Paine, Thomas (1737–1809)
Thomas Paine, the author, deist, and American revolutionary leader, was born at Thetford, Norfolk, in England. After an inconspicuous start in life as corset maker and customs officer, Paine emigrated at the age of thirty-seven from England to Philadelphia, carrying a letter of recommendation from Benjamin Franklin. Caught up almost immediately in the turmoil of the developing revolution, Paine published Common Sense (January 1776), the first public appeal for American independence as well as the pioneer enunciation of the diplomatic doctrine of avoiding European entanglements. In addition to attacking hereditary aristocracy, Paine expounded the theory that government and society are distinct entities and are not to be confounded, a theory also developed by Jean-Jacques Rousseau and later by William Godwin.
During subsequent stages of the American Revolution, Paine wrote a number of influential newspaper essays, including a famous series, the Crisis, concerned with particular political, economic, and military issues. In order to extend his reputation to Europe, Paine wrote the Letter to the abbé Raynal, on the Affairs of North America (1783), refuting among other concepts of the French philosophes, the assertion that the Revolution concerned only economic issues and had no moral foundation. A confident affirmation of the idea of progress was incorporated in Paine's notions that the circle of civilization was soon to be completed and that commerce and science had already combined to improve the world to the point where there no longer existed a need to make war for profit.
After the American victory, Paine proceeded to France to seek financial support for an iron bridge of his own invention, once again carrying letters of recommendation from Franklin. In January 1790 he began a work defending Lafayette and the principles of the revolution that had broken out in France, a work that he later converted to an attack on Edmund Burke's highly critical Reflections on the French Revolution. The resulting treatise, The Rights of Man (Part I, 1791; Part II, 1792), gave a solid theoretical basis to the contingent appeals of Paine's American journalism. Affirming that government should be founded on reason rather than on tradition or precedent, Paine argued that democracy—a society in which all men have equal rights and in which leadership depends upon talent and wisdom—is superior to aristocracy. Although his political principles resemble those of John Locke, Paine later maintained that they were based entirely on his own reasoning and that he had never read the works of the English philosopher.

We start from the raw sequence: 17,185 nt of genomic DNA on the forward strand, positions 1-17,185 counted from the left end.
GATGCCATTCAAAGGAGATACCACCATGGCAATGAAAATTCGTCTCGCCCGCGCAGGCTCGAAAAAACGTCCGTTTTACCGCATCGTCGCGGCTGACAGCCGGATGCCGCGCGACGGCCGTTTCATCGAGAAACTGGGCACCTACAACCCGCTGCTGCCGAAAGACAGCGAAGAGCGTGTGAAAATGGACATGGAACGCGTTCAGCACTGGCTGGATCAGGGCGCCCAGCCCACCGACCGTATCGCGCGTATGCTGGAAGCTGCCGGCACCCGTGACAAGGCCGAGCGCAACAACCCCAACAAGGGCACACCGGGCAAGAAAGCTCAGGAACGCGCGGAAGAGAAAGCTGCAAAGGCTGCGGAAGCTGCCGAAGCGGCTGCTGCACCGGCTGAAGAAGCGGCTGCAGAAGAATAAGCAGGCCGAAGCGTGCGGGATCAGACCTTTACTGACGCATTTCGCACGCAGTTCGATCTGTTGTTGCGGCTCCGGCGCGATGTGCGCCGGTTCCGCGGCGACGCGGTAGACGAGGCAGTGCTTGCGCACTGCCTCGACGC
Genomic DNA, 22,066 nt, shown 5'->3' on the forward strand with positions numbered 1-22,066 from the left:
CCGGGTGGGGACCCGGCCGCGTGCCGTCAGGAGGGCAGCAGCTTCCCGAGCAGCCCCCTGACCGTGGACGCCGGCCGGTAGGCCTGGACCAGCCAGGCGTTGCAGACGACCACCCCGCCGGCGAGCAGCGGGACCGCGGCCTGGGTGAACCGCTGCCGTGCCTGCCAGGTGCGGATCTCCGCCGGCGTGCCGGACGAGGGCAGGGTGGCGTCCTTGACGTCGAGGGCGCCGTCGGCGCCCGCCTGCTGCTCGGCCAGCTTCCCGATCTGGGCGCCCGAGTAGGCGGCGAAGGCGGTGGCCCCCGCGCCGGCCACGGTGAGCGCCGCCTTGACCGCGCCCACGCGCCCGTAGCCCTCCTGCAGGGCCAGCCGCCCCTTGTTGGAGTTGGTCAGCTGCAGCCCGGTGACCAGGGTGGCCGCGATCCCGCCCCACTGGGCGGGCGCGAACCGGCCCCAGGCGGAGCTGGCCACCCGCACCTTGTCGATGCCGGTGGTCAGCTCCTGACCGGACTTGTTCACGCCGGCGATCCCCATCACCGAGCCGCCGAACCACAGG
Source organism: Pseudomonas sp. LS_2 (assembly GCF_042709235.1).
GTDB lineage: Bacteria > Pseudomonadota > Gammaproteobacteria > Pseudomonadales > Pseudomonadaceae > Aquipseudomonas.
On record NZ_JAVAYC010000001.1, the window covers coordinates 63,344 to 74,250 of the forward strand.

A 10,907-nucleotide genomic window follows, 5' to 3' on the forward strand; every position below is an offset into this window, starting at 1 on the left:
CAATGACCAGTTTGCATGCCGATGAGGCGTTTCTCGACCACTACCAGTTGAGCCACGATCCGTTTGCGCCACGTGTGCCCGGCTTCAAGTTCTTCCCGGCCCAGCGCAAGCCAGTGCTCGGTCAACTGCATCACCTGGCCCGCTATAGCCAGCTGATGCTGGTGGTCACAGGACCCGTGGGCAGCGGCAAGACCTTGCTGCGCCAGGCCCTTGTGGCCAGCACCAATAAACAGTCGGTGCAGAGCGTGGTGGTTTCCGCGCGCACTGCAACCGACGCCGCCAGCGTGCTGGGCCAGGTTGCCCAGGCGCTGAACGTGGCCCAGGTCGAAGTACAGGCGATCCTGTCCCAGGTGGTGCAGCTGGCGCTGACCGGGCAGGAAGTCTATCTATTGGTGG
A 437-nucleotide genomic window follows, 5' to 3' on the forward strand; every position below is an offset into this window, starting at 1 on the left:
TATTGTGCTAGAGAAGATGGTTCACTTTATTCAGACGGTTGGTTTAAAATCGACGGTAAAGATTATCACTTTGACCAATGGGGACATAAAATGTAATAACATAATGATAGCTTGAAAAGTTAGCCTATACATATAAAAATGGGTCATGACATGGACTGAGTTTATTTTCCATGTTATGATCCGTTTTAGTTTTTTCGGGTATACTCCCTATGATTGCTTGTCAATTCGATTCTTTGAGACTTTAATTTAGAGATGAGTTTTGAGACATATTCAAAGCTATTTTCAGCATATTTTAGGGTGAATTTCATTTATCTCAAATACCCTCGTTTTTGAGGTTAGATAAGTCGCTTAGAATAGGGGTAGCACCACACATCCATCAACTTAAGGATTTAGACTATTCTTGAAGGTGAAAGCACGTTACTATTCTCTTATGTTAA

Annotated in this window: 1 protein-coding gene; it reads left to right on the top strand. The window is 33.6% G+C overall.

As a result of his republican writings, Paine was made an honorary citizen of France and in September 1792 he was elected to the French National Convention, taking his seat later that month.
Disturbed by the dogmatic atheism of the French revolutionary leaders, Paine began a treatise on religion, The Age of Reason, ostensibly a defense of deism but primarily an attack on Christianity. In Part I (1794), he rejected all forms of supernatural revelation in favor of the religion of nature, elevating, as he put it, reason and scientific observation over the three modes of superstition in Christianity: mystery, miracle, and prophecy. In Part II (1795), Paine continued to praise "the Perfection of the Deity," even though he exposed the abuses of Christianity with such vehemence that he brought upon himself the inaccurate accusation of opposing religion itself.